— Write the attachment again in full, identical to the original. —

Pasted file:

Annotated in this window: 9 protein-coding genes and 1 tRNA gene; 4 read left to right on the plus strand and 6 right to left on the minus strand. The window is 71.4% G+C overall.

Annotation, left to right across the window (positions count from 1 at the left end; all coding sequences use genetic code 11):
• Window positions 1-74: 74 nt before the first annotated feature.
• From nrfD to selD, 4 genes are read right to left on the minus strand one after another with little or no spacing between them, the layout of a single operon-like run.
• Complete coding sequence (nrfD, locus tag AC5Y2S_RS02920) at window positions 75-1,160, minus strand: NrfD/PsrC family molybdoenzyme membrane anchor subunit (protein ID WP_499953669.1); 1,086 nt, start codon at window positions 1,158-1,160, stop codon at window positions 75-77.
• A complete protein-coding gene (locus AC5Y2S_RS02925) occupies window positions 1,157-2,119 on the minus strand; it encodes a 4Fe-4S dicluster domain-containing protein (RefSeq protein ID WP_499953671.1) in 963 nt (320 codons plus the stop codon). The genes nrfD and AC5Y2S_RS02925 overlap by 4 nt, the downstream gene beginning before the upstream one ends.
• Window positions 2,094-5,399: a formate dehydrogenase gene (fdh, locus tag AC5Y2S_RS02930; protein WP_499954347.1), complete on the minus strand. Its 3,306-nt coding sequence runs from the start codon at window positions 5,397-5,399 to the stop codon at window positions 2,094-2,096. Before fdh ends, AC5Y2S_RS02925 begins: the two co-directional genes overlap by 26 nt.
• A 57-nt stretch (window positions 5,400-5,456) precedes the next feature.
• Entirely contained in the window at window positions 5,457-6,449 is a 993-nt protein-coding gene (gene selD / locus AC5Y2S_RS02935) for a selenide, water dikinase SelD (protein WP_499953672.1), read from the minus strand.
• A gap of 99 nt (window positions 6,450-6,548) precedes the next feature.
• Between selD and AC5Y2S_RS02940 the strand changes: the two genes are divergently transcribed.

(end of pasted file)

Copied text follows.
Annotated in this window: 9 protein-coding genes and 1 tRNA gene; 4 read left to right on the plus strand and 6 right to left on the minus strand. The window is 71.4% G+C overall.

Annotation, left to right across the window (positions count from 1 at the left end; all coding sequences use genetic code 11):
• Window positions 1-74: 74 nt before the first annotated feature.
• From nrfD to selD, 4 genes are read right to left on the minus strand one after another with little or no spacing between them, the layout of a single operon-like run.
• Complete coding sequence (nrfD, locus tag AC5Y2S_RS02920) at window positions 75-1,160, minus strand: NrfD/PsrC family molybdoenzyme membrane anchor subunit (protein ID WP_499953669.1); 1,086 nt, start codon at window positions 1,158-1,160, stop codon at window positions 75-77.
• A complete protein-coding gene (locus AC5Y2S_RS02925) occupies window positions 1,157-2,119 on the minus strand; it encodes a 4Fe-4S dicluster domain-containing protein (RefSeq protein ID WP_499953671.1) in 963 nt (320 codons plus the stop codon). The genes nrfD and AC5Y2S_RS02925 overlap by 4 nt, the downstream gene beginning before the upstream one ends.
• Window positions 2,094-5,399: a formate dehydrogenase gene (fdh, locus tag AC5Y2S_RS02930; protein WP_499954347.1), complete on the minus strand. Its 3,306-nt coding sequence runs from the start codon at window positions 5,397-5,399 to the stop codon at window positions 2,094-2,096. Before fdh ends, AC5Y2S_RS02925 begins: the two co-directional genes overlap by 26 nt.
• A 57-nt stretch (window positions 5,400-5,456) precedes the next feature.
• Entirely contained in the window at window positions 5,457-6,449 is a 993-nt protein-coding gene (gene selD / locus AC5Y2S_RS02935) for a selenide, water dikinase SelD (protein WP_499953672.1), read from the minus strand.
• A gap of 99 nt (window positions 6,450-6,548) precedes the next feature.
• Between selD and AC5Y2S_RS02940 the strand changes: the two genes are divergently transcribed.